Seriously, Why do Schools have Mascots?


How does a guy in a mountain lion suit inspire a shrine, a book, and 107,000 screaming fans? There’s something about mascots that stir up powerful emotions. Penn State’s Nittany Lion is a larger-than-life symbol of the pride that fans feel, says Jackie Esposito, University Archivist and co-author of The Nittany Lion: An Illustrated Tale. “Mascots embody that desire to support your school and are a visual representation of what we believe to be the best parts of our school or organization,” she says.

Penn State’s Nittany Lion mascot does one-handed pushups for fans after a touchdown vs. Notre Dame.

One of the most famous mascots was Old Abe the bald eagle, who was said to have called out a fierce battle cry as she circled the sky above her regiment, the 8th Wisconsin infantry. After the war, young men carried on the inter-state competition through sports. “Historically, post-Civil War was when intercollegiate athletic games and rivalries emerged,” Esposito says. Some mascots even trace their names to the war. For example, Illinois College’s teams are known as “The Blueboys,” or “The Lady Blues,” nicknames that began when many of the college’s students volunteered for the blue-uniformed Union army.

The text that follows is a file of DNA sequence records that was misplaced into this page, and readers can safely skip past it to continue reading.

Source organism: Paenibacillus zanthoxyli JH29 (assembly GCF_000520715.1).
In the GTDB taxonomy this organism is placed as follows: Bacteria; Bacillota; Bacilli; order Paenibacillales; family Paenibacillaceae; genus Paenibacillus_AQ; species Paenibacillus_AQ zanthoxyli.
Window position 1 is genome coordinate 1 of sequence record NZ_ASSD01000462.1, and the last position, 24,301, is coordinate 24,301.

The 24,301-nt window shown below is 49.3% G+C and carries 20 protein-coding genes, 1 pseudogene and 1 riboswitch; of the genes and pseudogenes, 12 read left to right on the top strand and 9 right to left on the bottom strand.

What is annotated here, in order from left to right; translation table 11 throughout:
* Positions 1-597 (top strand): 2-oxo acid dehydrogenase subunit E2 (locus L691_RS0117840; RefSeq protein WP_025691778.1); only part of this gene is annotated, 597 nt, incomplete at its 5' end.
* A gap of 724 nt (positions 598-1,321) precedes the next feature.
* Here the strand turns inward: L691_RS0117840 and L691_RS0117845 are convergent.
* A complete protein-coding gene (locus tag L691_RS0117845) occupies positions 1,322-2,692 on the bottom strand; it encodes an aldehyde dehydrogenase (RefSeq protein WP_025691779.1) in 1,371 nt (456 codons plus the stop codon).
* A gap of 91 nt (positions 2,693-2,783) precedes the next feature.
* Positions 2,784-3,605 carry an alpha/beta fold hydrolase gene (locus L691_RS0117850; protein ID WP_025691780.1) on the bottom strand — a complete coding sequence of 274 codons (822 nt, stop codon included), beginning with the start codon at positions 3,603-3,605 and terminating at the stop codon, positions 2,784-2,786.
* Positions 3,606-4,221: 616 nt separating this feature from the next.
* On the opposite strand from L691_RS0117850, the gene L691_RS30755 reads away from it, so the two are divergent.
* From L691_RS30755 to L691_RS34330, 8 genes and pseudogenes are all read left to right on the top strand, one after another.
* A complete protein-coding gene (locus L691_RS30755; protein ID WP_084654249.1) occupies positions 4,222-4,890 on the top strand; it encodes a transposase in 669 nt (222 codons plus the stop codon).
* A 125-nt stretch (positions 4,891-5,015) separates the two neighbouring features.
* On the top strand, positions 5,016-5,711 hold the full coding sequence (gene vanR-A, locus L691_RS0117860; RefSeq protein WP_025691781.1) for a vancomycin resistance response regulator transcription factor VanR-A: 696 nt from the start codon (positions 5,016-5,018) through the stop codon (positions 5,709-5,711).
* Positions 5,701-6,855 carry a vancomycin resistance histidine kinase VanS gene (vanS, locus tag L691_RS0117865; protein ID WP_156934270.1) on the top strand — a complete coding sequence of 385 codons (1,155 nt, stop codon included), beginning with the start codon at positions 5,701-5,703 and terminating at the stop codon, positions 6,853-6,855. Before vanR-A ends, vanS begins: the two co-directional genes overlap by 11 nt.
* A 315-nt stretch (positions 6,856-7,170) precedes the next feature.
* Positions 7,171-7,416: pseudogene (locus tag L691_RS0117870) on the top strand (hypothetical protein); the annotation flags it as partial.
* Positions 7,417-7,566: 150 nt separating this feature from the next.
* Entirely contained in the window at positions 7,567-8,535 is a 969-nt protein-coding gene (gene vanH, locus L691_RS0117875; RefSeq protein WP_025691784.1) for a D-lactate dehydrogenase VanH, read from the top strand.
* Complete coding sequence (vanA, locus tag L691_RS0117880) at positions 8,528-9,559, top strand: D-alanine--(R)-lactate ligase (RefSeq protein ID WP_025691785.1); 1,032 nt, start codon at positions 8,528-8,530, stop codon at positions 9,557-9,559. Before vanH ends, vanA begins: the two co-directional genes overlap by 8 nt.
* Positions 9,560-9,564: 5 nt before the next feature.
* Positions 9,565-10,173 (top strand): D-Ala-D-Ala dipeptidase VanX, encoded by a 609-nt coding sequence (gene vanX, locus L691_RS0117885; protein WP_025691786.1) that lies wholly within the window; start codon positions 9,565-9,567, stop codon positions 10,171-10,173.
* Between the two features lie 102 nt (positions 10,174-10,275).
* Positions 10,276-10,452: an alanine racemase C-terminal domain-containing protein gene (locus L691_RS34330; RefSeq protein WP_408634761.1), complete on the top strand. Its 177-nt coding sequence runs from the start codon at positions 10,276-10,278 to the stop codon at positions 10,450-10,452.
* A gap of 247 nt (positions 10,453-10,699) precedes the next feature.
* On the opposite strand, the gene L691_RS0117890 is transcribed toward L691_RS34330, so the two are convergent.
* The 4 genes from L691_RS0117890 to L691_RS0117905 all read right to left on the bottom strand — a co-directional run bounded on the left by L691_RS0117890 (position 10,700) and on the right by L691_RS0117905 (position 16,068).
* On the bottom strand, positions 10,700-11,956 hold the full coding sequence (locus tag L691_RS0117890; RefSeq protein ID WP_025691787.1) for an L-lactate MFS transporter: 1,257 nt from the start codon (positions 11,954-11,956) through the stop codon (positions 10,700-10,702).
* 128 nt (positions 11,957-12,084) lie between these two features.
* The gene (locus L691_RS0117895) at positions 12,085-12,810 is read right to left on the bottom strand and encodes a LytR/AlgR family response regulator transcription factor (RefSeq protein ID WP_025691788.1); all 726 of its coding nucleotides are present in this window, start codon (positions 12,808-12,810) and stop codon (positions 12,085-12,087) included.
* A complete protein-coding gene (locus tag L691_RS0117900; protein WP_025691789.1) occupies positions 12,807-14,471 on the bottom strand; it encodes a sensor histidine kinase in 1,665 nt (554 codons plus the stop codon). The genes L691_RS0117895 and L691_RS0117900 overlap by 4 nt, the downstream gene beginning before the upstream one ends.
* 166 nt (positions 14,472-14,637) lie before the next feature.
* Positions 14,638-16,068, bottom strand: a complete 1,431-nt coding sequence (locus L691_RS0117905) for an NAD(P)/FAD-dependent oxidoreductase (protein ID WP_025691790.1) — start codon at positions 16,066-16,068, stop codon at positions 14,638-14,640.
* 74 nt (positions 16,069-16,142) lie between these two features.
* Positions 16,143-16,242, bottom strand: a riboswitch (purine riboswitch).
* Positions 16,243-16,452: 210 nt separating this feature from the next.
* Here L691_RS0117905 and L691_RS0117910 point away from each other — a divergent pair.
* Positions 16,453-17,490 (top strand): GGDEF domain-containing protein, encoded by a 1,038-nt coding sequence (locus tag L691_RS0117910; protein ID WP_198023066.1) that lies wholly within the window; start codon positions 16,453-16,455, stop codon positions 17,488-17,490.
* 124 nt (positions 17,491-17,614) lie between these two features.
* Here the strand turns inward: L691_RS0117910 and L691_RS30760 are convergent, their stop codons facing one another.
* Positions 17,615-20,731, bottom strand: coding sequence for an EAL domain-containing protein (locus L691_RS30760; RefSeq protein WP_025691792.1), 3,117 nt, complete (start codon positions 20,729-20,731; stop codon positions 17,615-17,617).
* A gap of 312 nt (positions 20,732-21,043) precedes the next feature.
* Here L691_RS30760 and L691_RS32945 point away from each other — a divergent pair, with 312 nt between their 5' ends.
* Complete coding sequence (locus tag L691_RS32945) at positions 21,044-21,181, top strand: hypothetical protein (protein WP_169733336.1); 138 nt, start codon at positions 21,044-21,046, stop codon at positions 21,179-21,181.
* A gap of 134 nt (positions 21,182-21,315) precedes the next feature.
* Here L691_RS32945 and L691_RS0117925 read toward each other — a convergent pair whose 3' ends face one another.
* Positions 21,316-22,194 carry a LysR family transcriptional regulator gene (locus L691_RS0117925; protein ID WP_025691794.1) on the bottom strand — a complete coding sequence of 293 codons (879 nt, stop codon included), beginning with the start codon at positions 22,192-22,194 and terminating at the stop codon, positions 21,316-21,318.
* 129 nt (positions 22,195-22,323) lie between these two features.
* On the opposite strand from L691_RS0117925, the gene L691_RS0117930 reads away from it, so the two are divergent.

Schools or teams become embodied in their mascots. While many schools choose lions or panthers or bears for their fierceness or physical strength, other mascots convey decidedly different qualities. One such belongs to the University of California-Santa Cruz-Sammy the Banana Slug. “It sounds funny,” says Esposito, “but this mascot denotes something about the school.” With an emphasis on science and conservation, UCSC describes itself as “nestled in the redwood forests,” which is the slug’s home. Another example of an “anti-mascot” is found at the University of North Carolina School of the Arts, which doesn’t have an athletic program, but does boast…The Fighting Pickle.